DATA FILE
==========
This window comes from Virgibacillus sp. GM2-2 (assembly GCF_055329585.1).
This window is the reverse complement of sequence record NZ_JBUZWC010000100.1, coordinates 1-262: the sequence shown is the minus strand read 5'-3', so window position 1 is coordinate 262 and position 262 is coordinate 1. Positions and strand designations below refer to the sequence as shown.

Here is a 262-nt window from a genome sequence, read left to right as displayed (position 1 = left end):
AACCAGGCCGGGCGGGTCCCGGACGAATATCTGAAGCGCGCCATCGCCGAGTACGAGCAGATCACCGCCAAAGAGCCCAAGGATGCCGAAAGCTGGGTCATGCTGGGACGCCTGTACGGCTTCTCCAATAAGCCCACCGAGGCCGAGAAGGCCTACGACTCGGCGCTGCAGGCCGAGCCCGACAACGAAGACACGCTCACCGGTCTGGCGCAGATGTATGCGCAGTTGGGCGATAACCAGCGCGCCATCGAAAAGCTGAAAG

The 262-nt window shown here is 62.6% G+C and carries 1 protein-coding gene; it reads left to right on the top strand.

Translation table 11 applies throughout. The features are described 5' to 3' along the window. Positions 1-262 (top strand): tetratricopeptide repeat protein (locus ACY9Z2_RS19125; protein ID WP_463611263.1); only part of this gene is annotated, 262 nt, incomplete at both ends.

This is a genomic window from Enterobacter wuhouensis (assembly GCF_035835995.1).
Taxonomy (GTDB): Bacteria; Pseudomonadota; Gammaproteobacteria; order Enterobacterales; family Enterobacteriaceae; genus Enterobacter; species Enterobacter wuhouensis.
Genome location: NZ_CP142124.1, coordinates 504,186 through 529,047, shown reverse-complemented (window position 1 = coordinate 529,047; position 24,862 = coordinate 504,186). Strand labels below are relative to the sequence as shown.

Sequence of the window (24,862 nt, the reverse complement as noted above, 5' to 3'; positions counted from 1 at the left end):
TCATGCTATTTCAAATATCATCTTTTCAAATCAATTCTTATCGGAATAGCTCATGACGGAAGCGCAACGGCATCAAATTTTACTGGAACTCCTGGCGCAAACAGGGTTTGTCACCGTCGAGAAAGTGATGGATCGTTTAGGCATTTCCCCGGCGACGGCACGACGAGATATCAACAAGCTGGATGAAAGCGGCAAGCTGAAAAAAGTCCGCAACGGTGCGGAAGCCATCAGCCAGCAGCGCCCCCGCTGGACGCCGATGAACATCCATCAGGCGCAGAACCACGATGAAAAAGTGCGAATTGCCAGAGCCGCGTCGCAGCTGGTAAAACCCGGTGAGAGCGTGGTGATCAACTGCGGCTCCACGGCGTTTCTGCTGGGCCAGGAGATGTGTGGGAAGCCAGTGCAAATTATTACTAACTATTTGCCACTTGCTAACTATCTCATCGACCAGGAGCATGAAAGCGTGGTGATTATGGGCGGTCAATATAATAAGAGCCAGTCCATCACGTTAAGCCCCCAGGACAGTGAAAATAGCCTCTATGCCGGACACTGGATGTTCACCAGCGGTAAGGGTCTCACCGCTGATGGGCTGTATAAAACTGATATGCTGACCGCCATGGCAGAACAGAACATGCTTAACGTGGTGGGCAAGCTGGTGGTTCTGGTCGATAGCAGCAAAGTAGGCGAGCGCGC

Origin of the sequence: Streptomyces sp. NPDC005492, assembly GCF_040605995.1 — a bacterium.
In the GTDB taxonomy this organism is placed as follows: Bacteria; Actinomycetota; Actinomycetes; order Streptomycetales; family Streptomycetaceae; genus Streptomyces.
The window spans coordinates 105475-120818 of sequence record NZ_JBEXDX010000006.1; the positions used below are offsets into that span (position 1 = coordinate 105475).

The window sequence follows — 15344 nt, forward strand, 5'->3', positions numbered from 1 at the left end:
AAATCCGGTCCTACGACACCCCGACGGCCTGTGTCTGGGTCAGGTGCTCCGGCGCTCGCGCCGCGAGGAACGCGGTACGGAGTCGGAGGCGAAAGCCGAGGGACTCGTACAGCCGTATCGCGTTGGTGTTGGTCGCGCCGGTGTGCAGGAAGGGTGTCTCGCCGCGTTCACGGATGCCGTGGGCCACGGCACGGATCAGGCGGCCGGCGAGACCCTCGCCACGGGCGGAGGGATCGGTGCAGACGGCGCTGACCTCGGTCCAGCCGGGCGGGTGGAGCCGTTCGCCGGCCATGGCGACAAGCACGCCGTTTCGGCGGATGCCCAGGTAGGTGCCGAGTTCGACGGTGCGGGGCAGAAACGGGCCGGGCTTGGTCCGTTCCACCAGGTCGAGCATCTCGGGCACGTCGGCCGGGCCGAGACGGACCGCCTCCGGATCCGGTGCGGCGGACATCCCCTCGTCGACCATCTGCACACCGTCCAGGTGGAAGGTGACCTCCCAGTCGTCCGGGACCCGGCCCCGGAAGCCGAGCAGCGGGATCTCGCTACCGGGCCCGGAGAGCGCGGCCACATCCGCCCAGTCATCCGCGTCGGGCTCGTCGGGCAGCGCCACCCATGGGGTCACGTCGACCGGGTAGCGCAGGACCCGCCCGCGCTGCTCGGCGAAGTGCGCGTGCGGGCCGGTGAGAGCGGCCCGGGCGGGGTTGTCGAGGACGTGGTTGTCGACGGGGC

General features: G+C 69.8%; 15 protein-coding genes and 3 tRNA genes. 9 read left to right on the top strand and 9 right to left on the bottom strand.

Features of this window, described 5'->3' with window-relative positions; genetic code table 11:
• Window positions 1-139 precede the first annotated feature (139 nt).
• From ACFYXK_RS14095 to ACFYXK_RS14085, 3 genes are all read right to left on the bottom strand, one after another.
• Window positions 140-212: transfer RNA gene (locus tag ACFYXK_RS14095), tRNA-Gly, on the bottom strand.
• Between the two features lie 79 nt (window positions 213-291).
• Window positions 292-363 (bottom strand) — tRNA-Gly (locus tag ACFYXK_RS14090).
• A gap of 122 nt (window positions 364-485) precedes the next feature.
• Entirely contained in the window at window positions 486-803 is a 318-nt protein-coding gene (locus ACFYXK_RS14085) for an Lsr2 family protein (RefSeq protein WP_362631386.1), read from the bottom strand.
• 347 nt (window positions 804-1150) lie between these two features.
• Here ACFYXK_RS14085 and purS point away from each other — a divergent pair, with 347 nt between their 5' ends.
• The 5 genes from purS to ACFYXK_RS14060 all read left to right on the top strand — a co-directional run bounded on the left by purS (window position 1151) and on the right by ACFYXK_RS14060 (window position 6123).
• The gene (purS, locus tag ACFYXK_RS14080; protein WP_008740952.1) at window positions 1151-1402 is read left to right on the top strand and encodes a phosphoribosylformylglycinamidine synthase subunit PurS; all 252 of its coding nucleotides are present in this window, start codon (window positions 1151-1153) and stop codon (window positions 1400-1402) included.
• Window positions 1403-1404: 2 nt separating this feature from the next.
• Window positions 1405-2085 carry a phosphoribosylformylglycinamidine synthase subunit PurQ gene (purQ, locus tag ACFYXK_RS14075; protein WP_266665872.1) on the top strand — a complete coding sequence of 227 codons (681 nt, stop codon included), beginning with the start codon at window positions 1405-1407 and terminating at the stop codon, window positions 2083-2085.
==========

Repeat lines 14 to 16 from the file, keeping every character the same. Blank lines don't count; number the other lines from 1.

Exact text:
The window spans coordinates 105475-120818 of sequence record NZ_JBEXDX010000006.1; the positions used below are offsets into that span (position 1 = coordinate 105475).

The window sequence follows — 15344 nt, forward strand, 5'->3', positions numbered from 1 at the left end:
AAATCCGGTCCTACGACACCCCGACGGCCTGTGTCTGGGTCAGGTGCTCCGGCGCTCGCGCCGCGAGGAACGCGGTACGGAGTCGGAGGCGAAAGCCGAGGGACTCGTACAGCCGTATCGCGTTGGTGTTGGTCGCGCCGGTGTGCAGGAAGGGTGTCTCGCCGCGTTCACGGATGCCGTGGGCCACGGCACGGATCAGGCGGCCGGCGAGACCCTCGCCACGGGCGGAGGGATCGGTGCAGACGGCGCTGACCTCGGTCCAGCCGGGCGGGTGGAGCCGTTCGCCGGCCATGGCGACAAGCACGCCGTTTCGGCGGATGCCCAGGTAGGTGCCGAGTTCGACGGTGCGGGGCAGAAACGGGCCGGGCTTGGTCCGTTCCACCAGGTCGAGCATCTCGGGCACGTCGGCCGGGCCGAGACGGACCGCCTCCGGATCCGGTGCGGCGGACATCCCCTCGTCGACCATCTGCACACCGTCCAGGTGGAAGGTGACCTCCCAGTCGTCCGGGACCCGGCCCCGGAAGCCGAGCAGCGGGATCTCGCTACCGGGCCCGGAGAGCGCGGCCACATCCGCCCAGTCATCCGCGTCGGGCTCGTCGGGCAGCGCCACCCATGGGGTCACGTCGACCGGGTAGCGCAGGACCCGCCCGCGCTGCTCGGCGAAGTGCGCGTGCGGGCCGGTGAGAGCGGCCCGGGCGGGGTTGTCGAGGACGTGGTTGTCGACGGGGC